Open Cities Summit (I). Keynote: Amen Ra Mashariki, Chief Analytics Officer, New York City

Notes from the Open Cities Summit, part of the International Open Data Conference 2016, and held in Madrid, Spain, on 5 October 2016. More notes on this event: opencitiessummit and iodc16.

Keynote: Amen Ra Mashariki, Chief Analytics Officer, New York City

After several milestones on open data and open governmetn, in 2015 New York City released its Open Data For All programme. Its aim, to actually increase the use and reuse of open data by all citizens, not just a bunch of them. Open data has to be available for all, meaning that data should be able to be used by anyone, anywhere and anytime.

Start with users

NYC made some research on who the users were and how did they use data.

Human-centered design was applied to improve the portal, and think on the portal not as a repository, but as a service.

In partnership with New York University, the portal made that you —as an individual, as a community— you could find yourself in the data, you have to feel that you are represented there. If a policy is implemented and you are not there, the policy will not affect you. So, main issues/problems/needs were identified and the date was put into motion to illustrate or lay the foundations of these issues and the policies to address them.

For instance, an Open Data Powerty model was designed using data on community concerns, infrastructures, representation, demographics, etc.

Encourage purposeful engagement

e.g. Organise hackathons and other ways of constructive engagement that has a meaning not for the city, but for the individual citizen too.

Empower agencies

Agencies have many missions and goals, and opening data usually is not one of them. Thus, they will not dedicate a part of the budget to it, no matter how insistent you are on that. So, how do we bring agencies to open up data? And make it meaningful to them?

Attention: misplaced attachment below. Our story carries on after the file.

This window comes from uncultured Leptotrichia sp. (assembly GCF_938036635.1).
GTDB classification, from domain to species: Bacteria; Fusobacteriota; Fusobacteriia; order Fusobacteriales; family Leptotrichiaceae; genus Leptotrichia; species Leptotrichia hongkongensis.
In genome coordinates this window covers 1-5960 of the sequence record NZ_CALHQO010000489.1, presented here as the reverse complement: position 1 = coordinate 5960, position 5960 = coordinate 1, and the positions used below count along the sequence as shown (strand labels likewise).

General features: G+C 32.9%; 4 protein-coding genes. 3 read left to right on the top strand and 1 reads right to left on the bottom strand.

First thing is to address standards. Try and have agencies applying standards in their data management, so that they can be reused elsewhere, or that they can “talk” to other data sets. This will sooner or later create synergies and help agencies not to open data but to achieve their own goals, which is what they really care about.

Treat publishing as the middle of opening data

When you get data from an agency, most of it does not make sense to you, out of the agency’s context. So you partner with them and try to understand their data so that you can bring them to light. For the agency, publishing data is the end; for you, publishing data is just the middle, as there is a lot of work to be done still.

Integrate Open Data into citywide processes

Case: The NYPD Was Systematically Ticketing Legally Parked Cars for Millions of Dollars a Year — Open Data Just Put an End to It. If citizens can have access to open data, they can help improve the city in many ways. So, it is not only about “data journalism” and publishing news, etc. but also about engaging in citizen processes.

You have to work to change the complexion of the community. You have to work to empower people to believe that they can make a change, that they can participate, that they can help to improve the city.

Learn, test, standardize — and learn again

Reflect about the whole process and improve it.


4th International Data Conference (2016)

If you need to cite this article in a formal way (i.e. for bibliographical purposes) I dare suggest:

Peña-López, I. (2016) “Open Cities Summit (I). Keynote: Amen Ra Mashariki, Chief Analytics Officer, New York City” In ICTlogy, #157, October 2016. Barcelona: ICTlogy.
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